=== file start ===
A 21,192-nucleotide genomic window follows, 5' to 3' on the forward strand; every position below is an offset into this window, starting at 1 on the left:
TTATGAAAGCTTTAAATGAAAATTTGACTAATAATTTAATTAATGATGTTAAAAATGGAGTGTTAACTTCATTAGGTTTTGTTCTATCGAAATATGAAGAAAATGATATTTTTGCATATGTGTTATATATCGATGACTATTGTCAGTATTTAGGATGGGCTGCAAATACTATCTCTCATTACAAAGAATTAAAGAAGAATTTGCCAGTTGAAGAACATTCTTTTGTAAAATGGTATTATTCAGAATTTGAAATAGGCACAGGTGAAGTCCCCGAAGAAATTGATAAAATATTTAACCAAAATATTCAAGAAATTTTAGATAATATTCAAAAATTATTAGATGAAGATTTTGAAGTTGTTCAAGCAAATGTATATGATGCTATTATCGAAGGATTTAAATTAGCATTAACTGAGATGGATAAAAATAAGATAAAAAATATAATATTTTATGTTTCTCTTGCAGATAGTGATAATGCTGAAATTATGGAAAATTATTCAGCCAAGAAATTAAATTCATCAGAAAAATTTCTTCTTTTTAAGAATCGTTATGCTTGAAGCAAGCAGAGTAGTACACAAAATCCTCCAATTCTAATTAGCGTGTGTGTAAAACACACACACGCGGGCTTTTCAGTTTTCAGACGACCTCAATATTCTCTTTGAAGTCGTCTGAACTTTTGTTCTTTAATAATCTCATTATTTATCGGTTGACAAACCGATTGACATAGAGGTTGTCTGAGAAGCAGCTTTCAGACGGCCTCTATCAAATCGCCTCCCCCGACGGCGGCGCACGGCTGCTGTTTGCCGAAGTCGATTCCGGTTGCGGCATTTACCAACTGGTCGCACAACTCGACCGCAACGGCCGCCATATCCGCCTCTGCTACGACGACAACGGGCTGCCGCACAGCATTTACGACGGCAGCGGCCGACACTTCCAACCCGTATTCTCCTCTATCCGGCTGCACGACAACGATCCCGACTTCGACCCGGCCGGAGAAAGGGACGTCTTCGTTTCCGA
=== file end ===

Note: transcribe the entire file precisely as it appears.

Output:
A 21,192-nucleotide genomic window follows, 5' to 3' on the forward strand; every position below is an offset into this window, starting at 1 on the left:
TTATGAAAGCTTTAAATGAAAATTTGACTAATAATTTAATTAATGATGTTAAAAATGGAGTGTTAACTTCATTAGGTTTTGTTCTATCGAAATATGAAGAAAATGATATTTTTGCATATGTGTTATATATCGATGACTATTGTCAGTATTTAGGATGGGCTGCAAATACTATCTCTCATTACAAAGAATTAAAGAAGAATTTGCCAGTTGAAGAACATTCTTTTGTAAAATGGTATTATTCAGAATTTGAAATAGGCACAGGTGAAGTCCCCGAAGAAATTGATAAAATATTTAACCAAAATATTCAAGAAATTTTAGATAATATTCAAAAATTATTAGATGAAGATTTTGAAGTTGTTCAAGCAAATGTATATGATGCTATTATCGAAGGATTTAAATTAGCATTAACTGAGATGGATAAAAATAAGATAAAAAATATAATATTTTATGTTTCTCTTGCAGATAGTGATAATGCTGAAATTATGGAAAATTATTCAGCCAAGAAATTAAATTCATCAGAAAAATTTCTTCTTTTTAAGAATCGTTATGCTTGAAGCAAGCAGAGTAGTACACAAAATCCTCCAATTCTAATTAGCGTGTGTGTAAAACACACACACGCGGGCTTTTCAGTTTTCAGACGACCTCAATATTCTCTTTGAAGTCGTCTGAACTTTTGTTCTTTAATAATCTCATTATTTATCGGTTGACAAACCGATTGACATAGAGGTTGTCTGAGAAGCAGCTTTCAGACGGCCTCTATCAAATCGCCTCCCCCGACGGCGGCGCACGGCTGCTGTTTGCCGAAGTCGATTCCGGTTGCGGCATTTACCAACTGGTCGCACAACTCGACCGCAACGGCCGCCATATCCGCCTCTGCTACGACGACAACGGGCTGCCGCACAGCATTTACGACGGCAGCGGCCGACACTTCCAACCCGTATTCTCCTCTATCCGGCTGCACGACAACGATCCCGACTTCGACCCGGCCGGAGAAAGGGACGTCTTCGTTTCCGA